The High Stakes of Land
Together, ICRW and the ULA have developed a model to fill that vacuum. The program offers basic training in property law and land rights to respected women in their communities, equipping them with the skills and resources to advise others. These paralegals now form a valuable network across Uganda, acting as both educators and legal advocates in rural areas that otherwise would have none. Now, if a woman’s husband dies and she faces eviction, she can turn to a local paralegal for help.
Jane Nabunnya is one of those paralegals. Since 2001, the 43-year-old mother of two has served the Luwero district in Central Uganda as a passionate volunteer.
“I introduce myself in churches, in schools, in the marketplace. They know me very, very well!”
Recently, a widow contacted her, alarmed that her neighbors had kicked her out of her house and blocked the road leading to it. According to formal Ugandan law, a widow has a right to her deceased husband’s property.
Nabunnya agreed to help the widow. Together, they approached the town council of Wobulenzi, a parish in Luwero, and explained the situation. Elected to the council herself in 2002, Nabunnya has become one of the region’s most respected and influential paralegals. They left with a letter from the town engineer instructing the widow’s neighbors to clear five feet on either side of the road to her house.
“I explained to them that I was trained by the Uganda Land Alliance, and gave them copies of the letter. They all agreed to unblock the road, and it was successful.”
Nabunnya estimates that she has helped over 3,000 women, both through the courts and educational workshops. Her greatest challenge, however, is transportation.
“I am only one paralegal, and it is a very big area. We have five parishes, which includes 28 villages,” she said. “Sometimes a client will call my house and say, ‘I have a problem, can you come?’ So I hire a motorcycle, or go on foot. But often, it is far—very, very far.” A motorcycle of her own would help Nabunnya to reach women facing eviction much faster.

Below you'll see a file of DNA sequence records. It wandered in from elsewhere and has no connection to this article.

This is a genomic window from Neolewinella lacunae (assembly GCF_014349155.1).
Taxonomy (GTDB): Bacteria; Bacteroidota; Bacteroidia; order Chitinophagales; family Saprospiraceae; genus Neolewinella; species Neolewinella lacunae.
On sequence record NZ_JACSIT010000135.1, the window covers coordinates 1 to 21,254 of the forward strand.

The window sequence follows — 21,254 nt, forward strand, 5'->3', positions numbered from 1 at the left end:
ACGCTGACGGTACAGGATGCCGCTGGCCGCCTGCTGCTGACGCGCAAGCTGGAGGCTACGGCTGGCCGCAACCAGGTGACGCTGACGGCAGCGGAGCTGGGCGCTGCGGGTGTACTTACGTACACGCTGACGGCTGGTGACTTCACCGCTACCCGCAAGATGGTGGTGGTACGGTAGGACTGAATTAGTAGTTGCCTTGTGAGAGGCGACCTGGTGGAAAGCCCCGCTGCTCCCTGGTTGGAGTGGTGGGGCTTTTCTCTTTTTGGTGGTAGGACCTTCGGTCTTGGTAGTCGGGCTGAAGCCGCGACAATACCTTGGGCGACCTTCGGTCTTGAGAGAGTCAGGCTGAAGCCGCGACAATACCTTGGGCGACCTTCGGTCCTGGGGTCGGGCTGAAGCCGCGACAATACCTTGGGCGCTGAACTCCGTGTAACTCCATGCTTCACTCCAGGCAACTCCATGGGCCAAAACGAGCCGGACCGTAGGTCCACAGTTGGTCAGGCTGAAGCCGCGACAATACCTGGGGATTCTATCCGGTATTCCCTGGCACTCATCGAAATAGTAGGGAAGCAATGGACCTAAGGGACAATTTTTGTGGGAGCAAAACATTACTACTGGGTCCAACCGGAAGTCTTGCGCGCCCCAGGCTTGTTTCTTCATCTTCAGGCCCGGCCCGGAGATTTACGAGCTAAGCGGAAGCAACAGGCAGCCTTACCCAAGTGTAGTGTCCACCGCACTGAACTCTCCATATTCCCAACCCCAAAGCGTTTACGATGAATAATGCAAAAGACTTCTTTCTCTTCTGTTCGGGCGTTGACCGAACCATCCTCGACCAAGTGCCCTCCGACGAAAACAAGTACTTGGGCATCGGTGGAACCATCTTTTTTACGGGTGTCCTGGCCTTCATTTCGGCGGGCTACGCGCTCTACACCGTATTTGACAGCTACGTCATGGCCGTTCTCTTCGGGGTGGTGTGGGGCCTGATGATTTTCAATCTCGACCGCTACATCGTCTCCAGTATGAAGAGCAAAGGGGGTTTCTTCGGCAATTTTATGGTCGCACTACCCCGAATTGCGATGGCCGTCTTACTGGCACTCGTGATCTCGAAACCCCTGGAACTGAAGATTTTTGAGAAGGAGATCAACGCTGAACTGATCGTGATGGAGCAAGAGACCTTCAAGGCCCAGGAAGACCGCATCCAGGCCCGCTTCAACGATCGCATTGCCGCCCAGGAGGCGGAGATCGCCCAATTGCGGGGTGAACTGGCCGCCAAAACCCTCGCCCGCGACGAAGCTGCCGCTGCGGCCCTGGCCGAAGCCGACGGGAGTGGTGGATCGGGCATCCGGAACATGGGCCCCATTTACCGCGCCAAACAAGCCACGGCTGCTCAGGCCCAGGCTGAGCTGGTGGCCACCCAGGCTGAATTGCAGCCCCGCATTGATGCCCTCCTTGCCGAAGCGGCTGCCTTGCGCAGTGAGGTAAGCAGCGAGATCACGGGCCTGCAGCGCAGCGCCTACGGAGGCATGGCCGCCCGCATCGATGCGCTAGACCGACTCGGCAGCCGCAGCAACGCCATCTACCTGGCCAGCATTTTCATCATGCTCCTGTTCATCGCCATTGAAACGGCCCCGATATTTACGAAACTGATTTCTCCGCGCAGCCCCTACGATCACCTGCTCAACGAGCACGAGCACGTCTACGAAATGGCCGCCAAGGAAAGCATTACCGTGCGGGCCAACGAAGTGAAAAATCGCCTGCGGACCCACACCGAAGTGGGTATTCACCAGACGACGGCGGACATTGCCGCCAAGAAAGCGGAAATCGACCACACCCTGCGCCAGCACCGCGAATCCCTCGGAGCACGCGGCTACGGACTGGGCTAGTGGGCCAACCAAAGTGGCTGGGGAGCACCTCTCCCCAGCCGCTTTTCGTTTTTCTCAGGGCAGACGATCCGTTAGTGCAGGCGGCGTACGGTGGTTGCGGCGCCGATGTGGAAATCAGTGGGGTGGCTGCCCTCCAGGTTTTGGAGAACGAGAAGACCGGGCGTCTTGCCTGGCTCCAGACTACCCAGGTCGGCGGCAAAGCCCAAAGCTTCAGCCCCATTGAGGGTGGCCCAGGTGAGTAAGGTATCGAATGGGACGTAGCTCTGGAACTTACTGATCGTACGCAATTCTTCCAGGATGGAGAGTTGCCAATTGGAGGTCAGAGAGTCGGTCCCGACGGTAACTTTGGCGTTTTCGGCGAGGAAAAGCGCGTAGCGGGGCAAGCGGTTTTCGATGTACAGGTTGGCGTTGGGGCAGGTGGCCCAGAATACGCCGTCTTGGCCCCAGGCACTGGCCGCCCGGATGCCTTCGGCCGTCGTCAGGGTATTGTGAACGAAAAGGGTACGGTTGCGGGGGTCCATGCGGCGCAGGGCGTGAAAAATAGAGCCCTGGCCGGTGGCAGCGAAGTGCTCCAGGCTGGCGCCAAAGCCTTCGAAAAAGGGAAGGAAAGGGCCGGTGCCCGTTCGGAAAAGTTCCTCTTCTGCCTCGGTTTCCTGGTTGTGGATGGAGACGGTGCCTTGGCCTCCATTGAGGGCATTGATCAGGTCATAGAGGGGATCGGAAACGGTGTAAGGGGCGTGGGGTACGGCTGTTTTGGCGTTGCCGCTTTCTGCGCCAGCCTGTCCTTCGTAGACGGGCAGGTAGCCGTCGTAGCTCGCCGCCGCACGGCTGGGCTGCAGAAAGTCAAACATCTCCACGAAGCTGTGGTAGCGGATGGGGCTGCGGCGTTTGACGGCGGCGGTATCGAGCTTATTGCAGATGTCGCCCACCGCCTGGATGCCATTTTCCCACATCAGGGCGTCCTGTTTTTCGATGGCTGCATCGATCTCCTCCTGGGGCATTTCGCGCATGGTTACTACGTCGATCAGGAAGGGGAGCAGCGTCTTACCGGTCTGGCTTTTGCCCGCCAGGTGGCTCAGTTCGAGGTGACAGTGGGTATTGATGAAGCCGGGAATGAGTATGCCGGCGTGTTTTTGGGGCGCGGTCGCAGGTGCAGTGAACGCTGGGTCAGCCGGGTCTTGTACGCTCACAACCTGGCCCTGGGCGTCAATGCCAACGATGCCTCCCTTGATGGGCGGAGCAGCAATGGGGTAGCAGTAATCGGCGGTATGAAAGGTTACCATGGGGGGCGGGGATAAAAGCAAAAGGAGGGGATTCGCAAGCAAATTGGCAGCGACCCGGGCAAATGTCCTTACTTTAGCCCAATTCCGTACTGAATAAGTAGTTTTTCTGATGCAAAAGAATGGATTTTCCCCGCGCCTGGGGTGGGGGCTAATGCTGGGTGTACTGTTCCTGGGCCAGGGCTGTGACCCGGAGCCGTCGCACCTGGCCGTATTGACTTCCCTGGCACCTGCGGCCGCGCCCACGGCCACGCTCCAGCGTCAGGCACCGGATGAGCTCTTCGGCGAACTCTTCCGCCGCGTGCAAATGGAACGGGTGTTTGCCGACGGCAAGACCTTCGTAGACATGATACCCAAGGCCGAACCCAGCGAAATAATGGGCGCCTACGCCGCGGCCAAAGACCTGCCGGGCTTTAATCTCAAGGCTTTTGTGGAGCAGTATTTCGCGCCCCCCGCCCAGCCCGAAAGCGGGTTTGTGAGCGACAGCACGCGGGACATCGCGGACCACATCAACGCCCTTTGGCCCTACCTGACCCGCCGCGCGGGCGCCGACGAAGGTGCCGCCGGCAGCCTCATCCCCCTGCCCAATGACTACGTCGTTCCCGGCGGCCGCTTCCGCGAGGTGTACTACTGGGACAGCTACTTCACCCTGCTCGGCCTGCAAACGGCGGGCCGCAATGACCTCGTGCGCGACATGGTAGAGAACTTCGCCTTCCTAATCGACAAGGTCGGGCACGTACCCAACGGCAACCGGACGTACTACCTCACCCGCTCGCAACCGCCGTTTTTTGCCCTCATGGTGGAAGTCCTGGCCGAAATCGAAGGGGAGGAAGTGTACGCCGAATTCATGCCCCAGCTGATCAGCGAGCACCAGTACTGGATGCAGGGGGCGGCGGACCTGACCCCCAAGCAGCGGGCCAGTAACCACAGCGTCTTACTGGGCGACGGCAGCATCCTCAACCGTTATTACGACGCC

For Odongo, witnessing land empower women in Kenya is what gives her work meaning. Like Nabunnya, she offers paralegal advice on property rights to women in her community, many of whom have been forcibly evicted from their property after losing their husbands to HIV/AIDS. These widows and their children, often illiterate and HIV-positive themselves, face strong stigmatization and poverty. Fighting for their land under Kenyan law can restore not only their home but also their sense of power.
“What motivates me is the ability to inspire women to take charge of their own lives,” Odongo says.
“Hearing a widow say, ‘Since I was born, I have never felt so capable of striving to change my situation’ is so great. It feels good to have women change from apathy to capability.”
But not every woman can take charge of her life by holding onto a home she’s already built or claiming a share of the land her family owns. For some women, taking charge means staking an entirely new claim on land she didn’t know she could afford.
Sushmita Pallam first heard about micro-plots in 2004 at a women’s group meeting in her village of Alaganipadu. That year, RDI had partnered with Indira Kranthi Patham, a network of village self-help organizations like Sushmita’s, to help rural women in Andhra Pradesh purchase land for the first time by negotiating market rates with local sellers.
Although her husband would often drag her out of these meetings, Sushmita was excited by the idea.
“I and other landless women in my village applied collectively for a loan to buy a plot of land,” she recalls. “With the help of our village organization, we negotiated with the sellers and split the land parcels among ourselves.”
On her nine-tenths of an acre, Sushmita grew two crops and purchased two buffalo. She repaid her loan of Rs. 10,000, or $214 USD, in only 10 installments, and has been able to save Rs. 7000 each year since. With her profits, Sushmita sent her children to government schools, rebuilt her small house to accommodate her extended family, and purchased modern appliances, including a cell phone and bicycle.
But, she says, these things pale in comparison to the respect she has earned from her family and neighbors. Now, she is confident in her ability to not only purchase more land, but help others do so as well.
“I draw strength from the land I own!” Sushmita said. “This piece of land has turned the tide. From a life of poverty and social disrespect, my land has earned me and my family a life of dignity and opportunity.”
This confidence, says Giovarelli, is at the heart of empowering women.
“Not only do land rights help women to reduce poverty, HIV/AIDS rates, and domestic violence, but they give women a voice and a stake in their community. When women have land, they feel much more powerful.”